One of the first studies to compare patients who see their doctors in person to those who receive care through the Internet, known as an e-visit, underscores both the promise and the pitfalls of this technology.
Researchers at the University of Pittsburgh School of Medicine and UPMC found that patients who used e-visits for sinusitis and urinary tract infections (UTIs) were no more likely to need follow-up care than those who saw doctors in person. However, e-visit patients were more likely to receive antibiotics, and those with UTIs in particular were less likely to have relevant testing ordered by their physicians before receiving medication.
The findings, available online in the Archives of Internal Medicine and appearing in the Jan. 14 print edition, covered four primary care practices at UPMC, a leader in creating structured e-visits to improve access to care and convenience for patients. The researchers examined data from 5,165 visits for sinusitis and 2,954 visits for UTIs from Jan. 1, 2010, to May 1, 2011. Nine percent of the visits for sinusitis and 3 percent for UTIs occurred through the Internet at these four practices. In a UPMC e-visit, patients log in to a secure personal health record portal and answer a series of questions about their conditions. Doctors typically reply through the portal within a couple of hours, have full access to the patient's electronic medical record, and can prescribe drugs electronically.
"The main concern about e-visits, now offered in various forms by numerous health systems, has centered on quality issues--specifically about whether physicians can make accurate diagnoses without a physical exam; whether the use of tests and follow-up visits is appropriate, and whether antibiotics might be overprescribed," said Ateev Mehrotra, M.D., lead author of the study, associate professor in internal medicine at Pitt's School of Medicine and a researcher at the non-profit RAND Corporation. "Our findings refute some of these concerns and support others."
The researchers found that for each condition, there was no difference in how many patients had a follow-up visit either for that condition or for any other reason. "Follow-up rates are a rough proxy for misdiagnosis or treatment failure, so the lack of difference should be reassuring to patients and physicians," said Dr. Mehrotra.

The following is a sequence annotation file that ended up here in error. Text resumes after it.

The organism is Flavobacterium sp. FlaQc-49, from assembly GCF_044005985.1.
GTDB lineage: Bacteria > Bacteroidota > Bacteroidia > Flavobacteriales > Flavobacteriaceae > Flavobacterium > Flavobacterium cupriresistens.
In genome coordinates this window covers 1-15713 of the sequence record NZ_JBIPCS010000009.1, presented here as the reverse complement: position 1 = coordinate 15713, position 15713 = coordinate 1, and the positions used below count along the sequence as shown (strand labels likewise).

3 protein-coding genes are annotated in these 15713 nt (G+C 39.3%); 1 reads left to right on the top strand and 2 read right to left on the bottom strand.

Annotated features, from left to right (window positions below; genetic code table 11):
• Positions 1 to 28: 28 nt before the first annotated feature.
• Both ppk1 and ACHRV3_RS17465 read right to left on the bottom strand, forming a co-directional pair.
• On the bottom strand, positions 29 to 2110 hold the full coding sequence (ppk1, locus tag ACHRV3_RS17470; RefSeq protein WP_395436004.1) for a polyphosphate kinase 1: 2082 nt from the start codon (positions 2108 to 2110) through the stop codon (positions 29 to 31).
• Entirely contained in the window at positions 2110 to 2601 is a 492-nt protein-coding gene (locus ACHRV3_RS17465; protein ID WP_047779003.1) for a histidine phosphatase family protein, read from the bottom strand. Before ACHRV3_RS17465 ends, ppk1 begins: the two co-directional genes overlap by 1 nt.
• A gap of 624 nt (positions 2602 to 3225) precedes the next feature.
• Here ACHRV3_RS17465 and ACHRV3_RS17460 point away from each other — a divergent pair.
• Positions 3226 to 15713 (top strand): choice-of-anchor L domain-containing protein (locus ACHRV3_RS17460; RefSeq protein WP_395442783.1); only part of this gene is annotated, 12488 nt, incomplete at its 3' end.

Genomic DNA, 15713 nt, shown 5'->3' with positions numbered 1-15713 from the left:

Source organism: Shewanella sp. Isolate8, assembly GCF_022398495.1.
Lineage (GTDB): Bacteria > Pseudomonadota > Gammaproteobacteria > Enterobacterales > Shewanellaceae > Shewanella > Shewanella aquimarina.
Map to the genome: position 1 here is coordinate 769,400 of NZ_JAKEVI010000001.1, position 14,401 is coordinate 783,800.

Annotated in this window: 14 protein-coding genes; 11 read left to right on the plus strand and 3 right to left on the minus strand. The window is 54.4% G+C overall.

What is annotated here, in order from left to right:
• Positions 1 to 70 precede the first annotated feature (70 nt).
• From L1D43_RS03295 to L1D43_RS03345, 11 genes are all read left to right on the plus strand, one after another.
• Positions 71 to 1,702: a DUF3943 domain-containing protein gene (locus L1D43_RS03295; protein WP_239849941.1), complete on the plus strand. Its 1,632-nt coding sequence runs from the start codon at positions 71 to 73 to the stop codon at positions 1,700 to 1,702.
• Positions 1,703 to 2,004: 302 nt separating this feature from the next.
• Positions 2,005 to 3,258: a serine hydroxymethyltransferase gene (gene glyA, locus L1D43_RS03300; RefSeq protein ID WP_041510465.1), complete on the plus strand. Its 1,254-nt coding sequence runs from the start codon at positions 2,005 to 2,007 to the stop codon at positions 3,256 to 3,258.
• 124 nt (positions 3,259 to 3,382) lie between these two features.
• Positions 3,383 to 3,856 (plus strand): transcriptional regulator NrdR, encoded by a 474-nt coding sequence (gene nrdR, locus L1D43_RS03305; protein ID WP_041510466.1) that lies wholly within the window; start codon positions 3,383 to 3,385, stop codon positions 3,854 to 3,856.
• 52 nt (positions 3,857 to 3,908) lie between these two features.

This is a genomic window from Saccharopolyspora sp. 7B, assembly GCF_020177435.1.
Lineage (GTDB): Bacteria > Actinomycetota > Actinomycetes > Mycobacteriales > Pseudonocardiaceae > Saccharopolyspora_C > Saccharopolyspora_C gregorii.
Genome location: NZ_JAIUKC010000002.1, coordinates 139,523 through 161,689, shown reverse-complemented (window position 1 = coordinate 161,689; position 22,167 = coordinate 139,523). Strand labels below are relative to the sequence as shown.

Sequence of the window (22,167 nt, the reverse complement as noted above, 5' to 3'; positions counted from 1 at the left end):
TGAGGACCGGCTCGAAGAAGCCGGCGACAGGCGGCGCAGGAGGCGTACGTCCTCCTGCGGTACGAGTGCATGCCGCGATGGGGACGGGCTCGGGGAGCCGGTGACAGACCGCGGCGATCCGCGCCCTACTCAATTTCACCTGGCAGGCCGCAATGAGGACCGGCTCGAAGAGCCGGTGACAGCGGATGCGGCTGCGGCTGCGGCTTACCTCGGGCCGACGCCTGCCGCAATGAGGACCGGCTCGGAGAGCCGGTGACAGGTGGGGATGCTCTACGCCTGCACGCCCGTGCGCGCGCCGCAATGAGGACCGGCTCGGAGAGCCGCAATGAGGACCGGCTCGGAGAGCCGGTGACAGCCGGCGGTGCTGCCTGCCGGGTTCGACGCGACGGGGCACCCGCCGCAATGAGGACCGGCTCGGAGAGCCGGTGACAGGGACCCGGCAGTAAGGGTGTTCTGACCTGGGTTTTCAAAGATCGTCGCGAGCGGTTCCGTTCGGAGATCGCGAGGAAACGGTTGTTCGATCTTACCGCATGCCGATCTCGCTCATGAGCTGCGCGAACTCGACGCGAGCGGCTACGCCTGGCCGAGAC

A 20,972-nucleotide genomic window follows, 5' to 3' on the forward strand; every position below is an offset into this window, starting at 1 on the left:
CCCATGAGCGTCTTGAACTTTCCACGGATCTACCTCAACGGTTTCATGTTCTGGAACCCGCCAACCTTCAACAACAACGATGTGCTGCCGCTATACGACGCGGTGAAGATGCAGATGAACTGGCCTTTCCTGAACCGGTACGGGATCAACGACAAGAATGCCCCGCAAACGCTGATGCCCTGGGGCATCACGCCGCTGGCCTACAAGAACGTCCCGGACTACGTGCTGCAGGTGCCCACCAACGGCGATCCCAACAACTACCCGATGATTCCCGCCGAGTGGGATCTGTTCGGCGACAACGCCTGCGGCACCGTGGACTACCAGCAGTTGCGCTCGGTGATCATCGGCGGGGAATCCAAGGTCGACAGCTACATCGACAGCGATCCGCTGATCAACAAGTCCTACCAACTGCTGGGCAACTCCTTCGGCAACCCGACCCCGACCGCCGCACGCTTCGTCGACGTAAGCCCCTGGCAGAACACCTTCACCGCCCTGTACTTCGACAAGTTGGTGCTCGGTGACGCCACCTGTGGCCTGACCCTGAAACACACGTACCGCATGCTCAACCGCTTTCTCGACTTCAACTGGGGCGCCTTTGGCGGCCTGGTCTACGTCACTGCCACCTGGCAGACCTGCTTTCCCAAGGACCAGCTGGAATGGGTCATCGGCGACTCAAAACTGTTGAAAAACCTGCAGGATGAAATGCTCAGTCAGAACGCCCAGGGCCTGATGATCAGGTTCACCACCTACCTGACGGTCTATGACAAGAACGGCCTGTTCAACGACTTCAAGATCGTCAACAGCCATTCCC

However, on a less reassuring note, physicians were more likely to prescribe an antibiotic at an e-visit for either condition. "When physicians cannot directly examine the patient, they may be more likely to take a 'conservative' route and order antibiotics," Dr. Mehrotra said. This is a particular concern because misuse of antibiotics across the country is leading to an increase in drug-resistant germs.
For UTIs, the researchers found that physicians were less likely to order a urinalysis or urine culture, which can confirm a bacterial infection, after an e-visit (8 percent compared with 51 percent of office visits). Few sinusitis-relevant tests were ordered for either type of visit.
While Dr. Mehrotra and his team did not directly measure costs, Medicare reimbursement data and prior studies provide some evidence that e-visits have the potential to decrease health spending. For UTI visits, Medicare reimbursement for an e-visit was $40 compared with $69 for an office visit. Additionally, the lower rate of testing at e-visits outweighed the increase in prescriptions. In total, the estimated cost of UTI care was $74 for an e-visit compared to $93 for office visits.
Dr. Mehrotra cautioned that the study has some key limitations, including that it captured only follow-up visits, not outcomes, such as resolution of symptoms. The team also did not compare phone care, which is commonly provided in primary care practices, to electronic or office visits. "Our initial findings emphasize the need to continue assessing the clinical impact of e-visits as their popularity grows," said Dr. Mehrotra.
Additional study authors are Suzanne Paone, D.H.A., G. Daniel Martich, M.D., and Grant J. Shevchik, M.D., all of UPMC; and Steven M. Albert, Ph.D., University of Pittsburgh Graduate School of Public Health.
The above story is based on materials provided by University of Pittsburgh Schools of the Health Sciences. Note: Materials may be edited for content and length.
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